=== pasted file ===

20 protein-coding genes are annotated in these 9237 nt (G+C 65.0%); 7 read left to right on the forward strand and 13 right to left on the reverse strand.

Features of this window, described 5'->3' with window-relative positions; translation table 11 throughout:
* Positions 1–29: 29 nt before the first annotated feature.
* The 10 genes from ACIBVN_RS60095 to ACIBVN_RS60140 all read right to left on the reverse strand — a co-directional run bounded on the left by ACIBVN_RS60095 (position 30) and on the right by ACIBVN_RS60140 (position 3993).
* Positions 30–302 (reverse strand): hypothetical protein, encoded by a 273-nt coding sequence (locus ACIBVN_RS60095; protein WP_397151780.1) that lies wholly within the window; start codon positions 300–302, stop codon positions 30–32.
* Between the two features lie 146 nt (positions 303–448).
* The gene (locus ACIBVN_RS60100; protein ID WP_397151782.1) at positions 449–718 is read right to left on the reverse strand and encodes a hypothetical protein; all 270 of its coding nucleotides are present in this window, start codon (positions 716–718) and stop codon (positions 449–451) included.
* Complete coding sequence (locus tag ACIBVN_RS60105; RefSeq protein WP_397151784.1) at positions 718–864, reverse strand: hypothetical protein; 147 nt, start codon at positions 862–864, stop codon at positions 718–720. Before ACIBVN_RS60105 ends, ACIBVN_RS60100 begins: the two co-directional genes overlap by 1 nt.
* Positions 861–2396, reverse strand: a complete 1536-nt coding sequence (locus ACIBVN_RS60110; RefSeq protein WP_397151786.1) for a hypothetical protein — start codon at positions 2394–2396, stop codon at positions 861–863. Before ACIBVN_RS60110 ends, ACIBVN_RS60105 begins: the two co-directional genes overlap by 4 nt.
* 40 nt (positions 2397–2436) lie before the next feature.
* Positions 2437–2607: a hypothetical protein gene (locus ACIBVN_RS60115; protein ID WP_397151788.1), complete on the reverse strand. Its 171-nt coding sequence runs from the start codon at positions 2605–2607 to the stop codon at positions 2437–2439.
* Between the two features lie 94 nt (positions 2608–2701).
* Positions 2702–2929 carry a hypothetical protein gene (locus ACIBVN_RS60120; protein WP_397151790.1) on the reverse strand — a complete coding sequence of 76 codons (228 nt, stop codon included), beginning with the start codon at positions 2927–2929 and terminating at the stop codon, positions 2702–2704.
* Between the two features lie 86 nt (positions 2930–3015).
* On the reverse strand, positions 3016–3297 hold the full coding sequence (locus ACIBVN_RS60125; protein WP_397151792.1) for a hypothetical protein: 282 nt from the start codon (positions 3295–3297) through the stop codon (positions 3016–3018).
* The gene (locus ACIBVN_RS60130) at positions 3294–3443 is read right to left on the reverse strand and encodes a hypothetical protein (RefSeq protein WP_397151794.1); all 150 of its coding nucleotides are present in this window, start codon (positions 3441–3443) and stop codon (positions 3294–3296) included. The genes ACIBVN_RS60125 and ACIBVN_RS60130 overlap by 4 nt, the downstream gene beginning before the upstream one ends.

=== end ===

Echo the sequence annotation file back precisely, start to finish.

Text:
20 protein-coding genes are annotated in these 9237 nt (G+C 65.0%); 7 read left to right on the forward strand and 13 right to left on the reverse strand.

Features of this window, described 5'->3' with window-relative positions; translation table 11 throughout:
* Positions 1–29: 29 nt before the first annotated feature.
* The 10 genes from ACIBVN_RS60095 to ACIBVN_RS60140 all read right to left on the reverse strand — a co-directional run bounded on the left by ACIBVN_RS60095 (position 30) and on the right by ACIBVN_RS60140 (position 3993).
* Positions 30–302 (reverse strand): hypothetical protein, encoded by a 273-nt coding sequence (locus ACIBVN_RS60095; protein WP_397151780.1) that lies wholly within the window; start codon positions 300–302, stop codon positions 30–32.
* Between the two features lie 146 nt (positions 303–448).
* The gene (locus ACIBVN_RS60100; protein ID WP_397151782.1) at positions 449–718 is read right to left on the reverse strand and encodes a hypothetical protein; all 270 of its coding nucleotides are present in this window, start codon (positions 716–718) and stop codon (positions 449–451) included.
* Complete coding sequence (locus tag ACIBVN_RS60105; RefSeq protein WP_397151784.1) at positions 718–864, reverse strand: hypothetical protein; 147 nt, start codon at positions 862–864, stop codon at positions 718–720. Before ACIBVN_RS60105 ends, ACIBVN_RS60100 begins: the two co-directional genes overlap by 1 nt.
* Positions 861–2396, reverse strand: a complete 1536-nt coding sequence (locus ACIBVN_RS60110; RefSeq protein WP_397151786.1) for a hypothetical protein — start codon at positions 2394–2396, stop codon at positions 861–863. Before ACIBVN_RS60110 ends, ACIBVN_RS60105 begins: the two co-directional genes overlap by 4 nt.
* 40 nt (positions 2397–2436) lie before the next feature.
* Positions 2437–2607: a hypothetical protein gene (locus ACIBVN_RS60115; protein ID WP_397151788.1), complete on the reverse strand. Its 171-nt coding sequence runs from the start codon at positions 2605–2607 to the stop codon at positions 2437–2439.
* Between the two features lie 94 nt (positions 2608–2701).
* Positions 2702–2929 carry a hypothetical protein gene (locus ACIBVN_RS60120; protein WP_397151790.1) on the reverse strand — a complete coding sequence of 76 codons (228 nt, stop codon included), beginning with the start codon at positions 2927–2929 and terminating at the stop codon, positions 2702–2704.
* Between the two features lie 86 nt (positions 2930–3015).
* On the reverse strand, positions 3016–3297 hold the full coding sequence (locus ACIBVN_RS60125; protein WP_397151792.1) for a hypothetical protein: 282 nt from the start codon (positions 3295–3297) through the stop codon (positions 3016–3018).
* The gene (locus ACIBVN_RS60130) at positions 3294–3443 is read right to left on the reverse strand and encodes a hypothetical protein (RefSeq protein WP_397151794.1); all 150 of its coding nucleotides are present in this window, start codon (positions 3441–3443) and stop codon (positions 3294–3296) included. The genes ACIBVN_RS60125 and ACIBVN_RS60130 overlap by 4 nt, the downstream gene beginning before the upstream one ends.